So what if you take the British model and remove the more exploitative elements? An interesting question for the next 50 years.
The following hissed in response by: Terrye
I remember reading some time ago that Abizaid has a degree in Middle Eastern studies and is a fluent Arabic speaker. His grandparents were Lebanese, I think. So he might know from personal experience that the people of the region are not predestined to be Jihadis because of his own background.
I think he is onto something. My Dad told me many years ago that it was baseball that won over the Japanese. So maybe midnight basketball is not such a far fetched notion.
The above hissed in response by: Terrye at September 6, 2006 10:31 AM
The following hissed in response by: Robert Schwartz
It's not something in the water; and it's not some genetic defect in "Moslems," because Moslems come in all different races. ... That "something" must be a series of beliefs and attitudes... and beliefs can be changed.
Yes, it is Islam. La Belle Coulter proposed a solution.
The following hissed in response by: Bill Faith
I excerpted and linked at Old War Dogs >> Bill's Bites
The above hissed in response by: Bill Faith at September 7, 2006 12:46 AM
The following hissed in response by: Dafydd ab Hugh
If you believe that, then you've already lost. "Victory" to you means all Moslems either convert to some other religion... or die.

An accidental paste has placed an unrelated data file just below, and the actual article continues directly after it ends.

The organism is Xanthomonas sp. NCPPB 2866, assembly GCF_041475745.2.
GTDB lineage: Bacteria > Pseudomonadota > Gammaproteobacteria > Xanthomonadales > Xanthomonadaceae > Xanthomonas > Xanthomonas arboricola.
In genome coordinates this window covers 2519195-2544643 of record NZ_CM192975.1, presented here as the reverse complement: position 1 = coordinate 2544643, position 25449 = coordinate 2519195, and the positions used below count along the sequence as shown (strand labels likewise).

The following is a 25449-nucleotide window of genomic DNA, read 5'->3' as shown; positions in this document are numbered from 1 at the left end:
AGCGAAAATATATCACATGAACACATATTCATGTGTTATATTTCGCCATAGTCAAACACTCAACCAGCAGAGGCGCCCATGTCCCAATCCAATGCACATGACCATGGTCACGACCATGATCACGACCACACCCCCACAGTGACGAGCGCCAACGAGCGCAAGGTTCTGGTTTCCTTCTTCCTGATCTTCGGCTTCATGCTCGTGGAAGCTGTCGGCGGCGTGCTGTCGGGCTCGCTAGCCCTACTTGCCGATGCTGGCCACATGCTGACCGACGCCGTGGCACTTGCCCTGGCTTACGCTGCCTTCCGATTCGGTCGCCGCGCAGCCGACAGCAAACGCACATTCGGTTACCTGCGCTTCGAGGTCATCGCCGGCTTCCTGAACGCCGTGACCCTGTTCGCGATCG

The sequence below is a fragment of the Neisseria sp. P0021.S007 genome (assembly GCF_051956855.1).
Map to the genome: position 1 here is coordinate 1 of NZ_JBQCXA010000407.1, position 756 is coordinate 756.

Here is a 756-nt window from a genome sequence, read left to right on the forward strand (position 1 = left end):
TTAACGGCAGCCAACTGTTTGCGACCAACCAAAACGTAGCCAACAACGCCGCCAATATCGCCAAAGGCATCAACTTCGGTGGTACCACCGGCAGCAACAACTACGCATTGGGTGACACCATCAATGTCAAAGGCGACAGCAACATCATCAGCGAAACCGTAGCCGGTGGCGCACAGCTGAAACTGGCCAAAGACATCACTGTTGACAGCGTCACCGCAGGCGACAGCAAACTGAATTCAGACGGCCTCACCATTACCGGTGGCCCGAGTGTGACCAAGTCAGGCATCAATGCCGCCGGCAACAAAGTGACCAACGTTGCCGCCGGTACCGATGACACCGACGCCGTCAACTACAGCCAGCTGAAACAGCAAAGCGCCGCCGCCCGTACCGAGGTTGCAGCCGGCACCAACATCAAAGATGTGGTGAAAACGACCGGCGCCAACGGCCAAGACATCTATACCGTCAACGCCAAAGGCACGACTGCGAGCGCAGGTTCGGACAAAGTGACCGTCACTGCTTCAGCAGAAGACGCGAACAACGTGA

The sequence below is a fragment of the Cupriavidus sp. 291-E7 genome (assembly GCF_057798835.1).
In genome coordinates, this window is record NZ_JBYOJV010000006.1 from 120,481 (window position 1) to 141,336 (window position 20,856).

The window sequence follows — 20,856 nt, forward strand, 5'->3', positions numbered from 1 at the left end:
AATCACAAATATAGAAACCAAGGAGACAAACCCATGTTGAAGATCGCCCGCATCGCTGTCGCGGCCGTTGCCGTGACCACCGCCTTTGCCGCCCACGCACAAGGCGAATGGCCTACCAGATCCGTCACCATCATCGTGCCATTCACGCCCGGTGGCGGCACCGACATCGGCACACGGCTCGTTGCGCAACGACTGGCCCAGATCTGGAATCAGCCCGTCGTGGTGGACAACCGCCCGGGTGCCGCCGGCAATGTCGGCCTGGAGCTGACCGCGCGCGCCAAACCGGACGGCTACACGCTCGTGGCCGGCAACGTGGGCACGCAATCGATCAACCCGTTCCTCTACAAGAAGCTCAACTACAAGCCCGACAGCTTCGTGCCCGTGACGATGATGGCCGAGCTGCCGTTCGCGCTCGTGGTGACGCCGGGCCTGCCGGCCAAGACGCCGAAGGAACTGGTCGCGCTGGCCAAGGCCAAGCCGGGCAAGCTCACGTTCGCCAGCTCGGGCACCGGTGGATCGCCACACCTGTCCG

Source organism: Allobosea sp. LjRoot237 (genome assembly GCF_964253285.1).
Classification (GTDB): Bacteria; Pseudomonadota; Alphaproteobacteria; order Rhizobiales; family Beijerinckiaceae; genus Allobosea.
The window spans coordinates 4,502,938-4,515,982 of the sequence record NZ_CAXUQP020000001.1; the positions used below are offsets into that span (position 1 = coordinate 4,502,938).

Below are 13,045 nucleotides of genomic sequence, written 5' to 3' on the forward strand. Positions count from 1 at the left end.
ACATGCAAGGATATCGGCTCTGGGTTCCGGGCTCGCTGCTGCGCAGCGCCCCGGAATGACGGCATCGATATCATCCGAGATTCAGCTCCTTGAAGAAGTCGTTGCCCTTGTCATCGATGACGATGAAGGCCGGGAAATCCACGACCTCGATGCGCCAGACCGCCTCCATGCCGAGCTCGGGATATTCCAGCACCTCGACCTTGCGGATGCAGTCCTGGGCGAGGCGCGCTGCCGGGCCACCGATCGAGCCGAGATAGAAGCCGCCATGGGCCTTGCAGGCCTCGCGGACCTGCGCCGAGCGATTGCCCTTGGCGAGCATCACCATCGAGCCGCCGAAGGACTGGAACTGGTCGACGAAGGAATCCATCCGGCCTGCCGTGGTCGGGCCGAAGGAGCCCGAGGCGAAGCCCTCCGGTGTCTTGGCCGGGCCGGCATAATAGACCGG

However, I don't think you actually believe what you wrote; I suspect you are just trying to shock. I'm not shocked; this is very old nonsense.
The above hissed in response by: Dafydd ab Hugh at September 7, 2006 4:55 AM
The following hissed in response by: popconfirm
I felt a certain bit of irony reading that WSJ article. Robert Kaplan's "Imperial Grunts" covered the same subject well, and I would strongly recommend it to anyone interested in the Abizaid approach.
The following hissed in response by: Papa Ray
I'm all for trying new things (or old made new things) but...
From what our returning Troops are saying about the Iraqis, we don't have enough troops trained in this type activity or enough time (years, years and then more years) to accomplish much.
First off, the education level of the average Iraqi (all the educated ones have left or have been murdered) is about what one of our 5th or 6th grade slum disadvantaged kids has here in this Grand Republic. Most of their education is from the Qur'an and their Iman's (teachers of faith).